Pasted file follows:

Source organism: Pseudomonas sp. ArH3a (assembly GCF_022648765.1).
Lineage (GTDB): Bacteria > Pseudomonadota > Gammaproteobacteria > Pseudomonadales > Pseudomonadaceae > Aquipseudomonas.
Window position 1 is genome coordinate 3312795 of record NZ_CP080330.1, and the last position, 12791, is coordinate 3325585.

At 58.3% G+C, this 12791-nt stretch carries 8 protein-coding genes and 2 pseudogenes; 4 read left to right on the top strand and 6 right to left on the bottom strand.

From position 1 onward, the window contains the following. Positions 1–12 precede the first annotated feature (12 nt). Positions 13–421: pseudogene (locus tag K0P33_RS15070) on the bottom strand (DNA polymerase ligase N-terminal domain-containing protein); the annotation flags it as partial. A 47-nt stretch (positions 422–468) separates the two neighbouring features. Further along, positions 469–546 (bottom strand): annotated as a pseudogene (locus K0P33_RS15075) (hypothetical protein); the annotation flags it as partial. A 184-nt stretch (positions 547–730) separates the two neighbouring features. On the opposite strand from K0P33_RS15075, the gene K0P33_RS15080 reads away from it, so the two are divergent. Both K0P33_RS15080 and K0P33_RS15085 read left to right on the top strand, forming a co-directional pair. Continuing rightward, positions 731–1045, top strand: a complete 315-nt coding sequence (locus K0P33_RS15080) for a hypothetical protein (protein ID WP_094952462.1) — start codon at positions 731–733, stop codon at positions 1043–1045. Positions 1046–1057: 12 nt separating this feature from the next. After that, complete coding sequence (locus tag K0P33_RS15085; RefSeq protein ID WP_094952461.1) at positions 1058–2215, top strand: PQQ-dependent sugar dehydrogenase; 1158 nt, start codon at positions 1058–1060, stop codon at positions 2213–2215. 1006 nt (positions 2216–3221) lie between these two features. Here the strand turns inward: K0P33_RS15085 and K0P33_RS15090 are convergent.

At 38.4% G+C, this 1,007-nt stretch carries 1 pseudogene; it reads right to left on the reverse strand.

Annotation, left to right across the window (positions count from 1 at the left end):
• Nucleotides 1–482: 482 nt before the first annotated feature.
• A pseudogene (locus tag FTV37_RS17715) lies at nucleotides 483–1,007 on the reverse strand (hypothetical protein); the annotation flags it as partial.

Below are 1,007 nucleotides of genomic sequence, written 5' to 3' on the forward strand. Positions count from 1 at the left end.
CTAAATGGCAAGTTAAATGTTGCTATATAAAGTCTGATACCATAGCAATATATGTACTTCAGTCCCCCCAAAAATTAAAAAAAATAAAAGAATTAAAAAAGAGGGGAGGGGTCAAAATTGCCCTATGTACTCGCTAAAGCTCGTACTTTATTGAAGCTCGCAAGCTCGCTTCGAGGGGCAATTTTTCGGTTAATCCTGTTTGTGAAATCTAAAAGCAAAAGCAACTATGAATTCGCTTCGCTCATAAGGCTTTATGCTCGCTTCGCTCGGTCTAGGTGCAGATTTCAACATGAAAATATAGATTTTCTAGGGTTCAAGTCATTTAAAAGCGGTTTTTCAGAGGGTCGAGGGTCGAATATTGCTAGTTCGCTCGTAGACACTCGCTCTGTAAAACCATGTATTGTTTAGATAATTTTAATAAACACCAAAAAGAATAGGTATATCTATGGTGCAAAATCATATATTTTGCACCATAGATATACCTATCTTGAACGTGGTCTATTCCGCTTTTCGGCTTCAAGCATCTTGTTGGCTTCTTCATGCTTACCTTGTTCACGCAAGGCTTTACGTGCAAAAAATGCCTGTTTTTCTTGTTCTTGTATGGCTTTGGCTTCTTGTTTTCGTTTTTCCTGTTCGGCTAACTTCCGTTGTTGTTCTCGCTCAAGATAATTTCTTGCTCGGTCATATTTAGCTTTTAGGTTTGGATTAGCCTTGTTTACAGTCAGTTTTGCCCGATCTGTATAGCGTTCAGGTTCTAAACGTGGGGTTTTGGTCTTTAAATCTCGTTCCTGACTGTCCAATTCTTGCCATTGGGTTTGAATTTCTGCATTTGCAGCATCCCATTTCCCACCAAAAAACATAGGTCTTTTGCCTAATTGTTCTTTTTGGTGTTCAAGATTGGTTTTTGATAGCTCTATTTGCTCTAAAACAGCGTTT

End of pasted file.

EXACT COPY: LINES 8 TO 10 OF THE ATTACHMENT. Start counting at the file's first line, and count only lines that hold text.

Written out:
• Nucleotides 1–482: 482 nt before the first annotated feature.
• A pseudogene (locus tag FTV37_RS17715) lies at nucleotides 483–1,007 on the reverse strand (hypothetical protein); the annotation flags it as partial.

Below are 1,007 nucleotides of genomic sequence, written 5' to 3' on the forward strand. Positions count from 1 at the left end.